By Jenna Burger
You and your spouse got married, bought a home, and raised three beautiful children. You’ve lived and loved your home for 30 years, but the kids have moved out and started their own families.
Now you’re living in the 2,500 square foot home, half of which you don’t use other than the five times a year when “the kids” come to visit. The question arises, why do we have all this space when most of it rarely gets used? Does it make sense to downsize? What opportunities can come about if we let this large home go? What are the pros and cons of downsizing as we are planning on retirement?
There is a lot to consider with downsizing. Whether a house, townhome, or apartment, moving to a smaller space can have its challenges, but if planned well, the next chapter of your life can bring less maintenance and more fun. When relocating to a space that is a fraction of the size, there is a great likelihood that you’ll need to reduce the amount of furniture and decor that has been collected over the years.
The process of reducing your “stuff” can take time and potentially feel overwhelming. Purging can be exhausting. To start, it is best to approach the process with an objective mindset. Letting go of sentimental items can be difficult, but go piece-by-piece and ask yourself, “Is this of value or need going forward?”
Allow yourself enough time to avoid pressure in making rash decisions. Create three different piles or sections that include: keep, donate, throw away. Go room by room and give yourself a week for each space to keep the process from getting too daunting.
Downsizing can allow for more freedoms like traveling, spending time with your spouse and/or family, and trying new hobbies. Once you’ve got your head wrapped around what is staying and what is going, the next best step is to determine what size space would be the right size for you.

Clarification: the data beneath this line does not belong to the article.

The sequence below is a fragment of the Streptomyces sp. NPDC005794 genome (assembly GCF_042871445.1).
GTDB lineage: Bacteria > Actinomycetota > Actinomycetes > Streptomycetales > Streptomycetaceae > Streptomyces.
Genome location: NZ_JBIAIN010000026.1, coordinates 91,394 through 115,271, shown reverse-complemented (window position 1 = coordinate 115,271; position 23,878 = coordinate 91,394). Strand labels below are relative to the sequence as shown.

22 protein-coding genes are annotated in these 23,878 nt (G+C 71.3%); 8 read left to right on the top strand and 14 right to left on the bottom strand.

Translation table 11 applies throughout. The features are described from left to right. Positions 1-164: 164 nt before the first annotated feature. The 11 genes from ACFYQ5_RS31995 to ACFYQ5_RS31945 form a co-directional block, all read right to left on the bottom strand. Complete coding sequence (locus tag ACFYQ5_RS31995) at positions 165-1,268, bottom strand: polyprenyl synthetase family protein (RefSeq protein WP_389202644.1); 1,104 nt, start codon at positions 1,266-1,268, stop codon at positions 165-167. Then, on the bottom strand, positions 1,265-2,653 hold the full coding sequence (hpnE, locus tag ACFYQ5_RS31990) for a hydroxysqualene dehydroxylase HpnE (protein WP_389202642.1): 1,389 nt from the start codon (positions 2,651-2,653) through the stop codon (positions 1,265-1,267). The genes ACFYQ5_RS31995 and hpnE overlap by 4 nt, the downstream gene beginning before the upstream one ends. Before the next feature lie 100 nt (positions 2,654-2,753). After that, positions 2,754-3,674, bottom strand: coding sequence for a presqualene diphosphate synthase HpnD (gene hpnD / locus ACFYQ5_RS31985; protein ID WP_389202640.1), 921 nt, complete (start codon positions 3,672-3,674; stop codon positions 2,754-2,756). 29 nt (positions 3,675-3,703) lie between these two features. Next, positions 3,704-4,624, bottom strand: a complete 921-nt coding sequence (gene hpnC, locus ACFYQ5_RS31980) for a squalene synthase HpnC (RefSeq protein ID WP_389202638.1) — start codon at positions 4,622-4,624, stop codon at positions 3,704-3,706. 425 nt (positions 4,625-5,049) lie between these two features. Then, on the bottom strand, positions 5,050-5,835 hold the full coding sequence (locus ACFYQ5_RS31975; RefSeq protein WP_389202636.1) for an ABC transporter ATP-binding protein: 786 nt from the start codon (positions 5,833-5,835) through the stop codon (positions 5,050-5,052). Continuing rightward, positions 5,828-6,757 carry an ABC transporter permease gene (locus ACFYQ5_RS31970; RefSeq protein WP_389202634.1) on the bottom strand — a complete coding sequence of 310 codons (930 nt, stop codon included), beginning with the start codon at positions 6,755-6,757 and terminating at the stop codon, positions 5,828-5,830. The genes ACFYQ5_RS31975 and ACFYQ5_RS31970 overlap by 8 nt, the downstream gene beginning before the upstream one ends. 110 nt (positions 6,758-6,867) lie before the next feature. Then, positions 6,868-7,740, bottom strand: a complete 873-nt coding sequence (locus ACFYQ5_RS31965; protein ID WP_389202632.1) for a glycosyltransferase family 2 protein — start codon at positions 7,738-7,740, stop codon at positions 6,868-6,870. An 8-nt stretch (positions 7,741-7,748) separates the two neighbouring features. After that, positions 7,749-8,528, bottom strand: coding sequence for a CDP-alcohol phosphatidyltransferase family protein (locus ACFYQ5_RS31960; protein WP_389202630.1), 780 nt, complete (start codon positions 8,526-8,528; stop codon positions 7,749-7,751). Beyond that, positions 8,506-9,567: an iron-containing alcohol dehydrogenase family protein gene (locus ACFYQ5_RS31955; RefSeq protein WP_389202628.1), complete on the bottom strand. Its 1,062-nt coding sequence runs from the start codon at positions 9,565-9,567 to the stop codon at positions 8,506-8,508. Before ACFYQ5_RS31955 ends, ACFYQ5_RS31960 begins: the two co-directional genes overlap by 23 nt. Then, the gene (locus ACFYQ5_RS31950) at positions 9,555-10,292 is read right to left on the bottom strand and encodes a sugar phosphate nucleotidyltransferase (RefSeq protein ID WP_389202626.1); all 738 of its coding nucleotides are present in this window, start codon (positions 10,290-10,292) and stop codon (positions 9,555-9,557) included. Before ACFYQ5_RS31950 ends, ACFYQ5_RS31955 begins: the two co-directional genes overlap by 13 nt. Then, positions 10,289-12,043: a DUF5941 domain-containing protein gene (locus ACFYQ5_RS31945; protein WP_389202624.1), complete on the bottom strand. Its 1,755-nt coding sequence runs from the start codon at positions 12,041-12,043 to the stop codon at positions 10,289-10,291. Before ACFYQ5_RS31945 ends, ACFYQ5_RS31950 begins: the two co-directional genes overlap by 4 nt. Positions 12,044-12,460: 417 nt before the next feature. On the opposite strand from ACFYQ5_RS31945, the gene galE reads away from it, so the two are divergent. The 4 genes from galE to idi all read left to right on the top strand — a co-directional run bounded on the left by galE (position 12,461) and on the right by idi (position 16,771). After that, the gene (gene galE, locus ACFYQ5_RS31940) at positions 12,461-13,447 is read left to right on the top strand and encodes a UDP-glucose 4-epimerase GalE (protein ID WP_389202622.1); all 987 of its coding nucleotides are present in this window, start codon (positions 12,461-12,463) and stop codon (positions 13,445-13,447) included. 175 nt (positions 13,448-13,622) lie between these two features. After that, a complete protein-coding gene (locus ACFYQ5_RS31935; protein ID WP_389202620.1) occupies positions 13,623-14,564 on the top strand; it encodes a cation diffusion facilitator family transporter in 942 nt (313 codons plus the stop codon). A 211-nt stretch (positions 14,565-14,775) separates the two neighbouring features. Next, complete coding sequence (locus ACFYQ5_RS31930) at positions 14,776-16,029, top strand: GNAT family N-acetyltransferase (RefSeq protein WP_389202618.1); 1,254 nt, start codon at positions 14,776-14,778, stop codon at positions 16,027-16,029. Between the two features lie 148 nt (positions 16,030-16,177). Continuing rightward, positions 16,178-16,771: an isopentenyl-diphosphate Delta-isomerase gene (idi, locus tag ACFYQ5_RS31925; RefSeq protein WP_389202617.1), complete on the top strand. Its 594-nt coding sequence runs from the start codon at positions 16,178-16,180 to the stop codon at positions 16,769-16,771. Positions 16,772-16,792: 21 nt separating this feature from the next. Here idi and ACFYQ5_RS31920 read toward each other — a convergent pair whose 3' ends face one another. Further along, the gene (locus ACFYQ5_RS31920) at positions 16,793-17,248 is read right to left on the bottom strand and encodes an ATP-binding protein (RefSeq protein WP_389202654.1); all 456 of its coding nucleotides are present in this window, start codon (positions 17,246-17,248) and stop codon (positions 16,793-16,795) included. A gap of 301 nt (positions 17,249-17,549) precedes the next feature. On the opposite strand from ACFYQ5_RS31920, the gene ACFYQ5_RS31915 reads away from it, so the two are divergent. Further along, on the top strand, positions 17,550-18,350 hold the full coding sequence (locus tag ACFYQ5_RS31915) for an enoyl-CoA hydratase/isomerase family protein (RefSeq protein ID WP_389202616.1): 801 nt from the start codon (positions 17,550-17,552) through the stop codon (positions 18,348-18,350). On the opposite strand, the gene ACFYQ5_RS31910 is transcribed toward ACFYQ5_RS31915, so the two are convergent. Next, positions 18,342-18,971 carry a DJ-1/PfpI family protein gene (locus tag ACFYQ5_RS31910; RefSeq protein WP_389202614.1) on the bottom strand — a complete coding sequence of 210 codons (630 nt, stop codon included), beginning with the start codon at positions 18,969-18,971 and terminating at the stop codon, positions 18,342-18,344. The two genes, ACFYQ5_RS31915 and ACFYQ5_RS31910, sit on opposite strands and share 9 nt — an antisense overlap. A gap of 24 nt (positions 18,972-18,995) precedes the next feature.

Living in a smaller setting is certainly going to be different, but for downsizing to make sense and worth the effort, the right space may take time to figure out. If you’re unsure of the best size for your new space, visit homes of varying sizes to see if it provides what you need. Stay in an Airbnb for a week to see if it suits your spatial desires. Determining the right size for your new setting will be an important step to ensure the space is just the right fit!
If you’re selling a larger home, maybe of which you purchased decades before, you most likely will make a profit on the sale. A smaller home that costs less to purchase, will then in turn leave you with more money in your pocket. This could potentially leave you in a position to retire early or move to a more desirable area. A larger home that isn’t used to its fullest potential may be the weight to be lifted to allow for a better and more enjoyable lifestyle.
Along with the home savings of a smaller home, the maintenance and upkeep costs can also be lessened. From utilities to lawn care to cleaning, maintaining a larger home can be overwhelming, costly, and time consuming. Who wants to spend three hours mowing the lawn on a Saturday when you could be hiking or playing golf? With a home better suited to your needs and life goals, the costs and maintenance of a space can be a fraction of the time needed for a larger home.
Making the decision to downsize can be difficult. Many wonderful memories have been made in a home where your children were raised. But is that worth staying? When evaluating the idea of moving, ask yourself why. Why are you considering downsizing. Spending less time cleaning and more quality time on what is important certainly could make for better years ahead.
Lastly, downsizing, doesn’t have to be downgrading. Your standards for living can certainly be met even though you‘re in a smaller space. There is no need to compromise on your surroundings and the lifestyle you‘ve worked so hard toward.
Enjoy retirement. Don’t be bogged down with a home that doesn’t suit your needs anymore. Maybe this is the time to explore a new city. Maybe this is a time to move closer to family. Whatever the situation, take a step back to analyze what will be best for life’s next chapter.
By Jenna Burger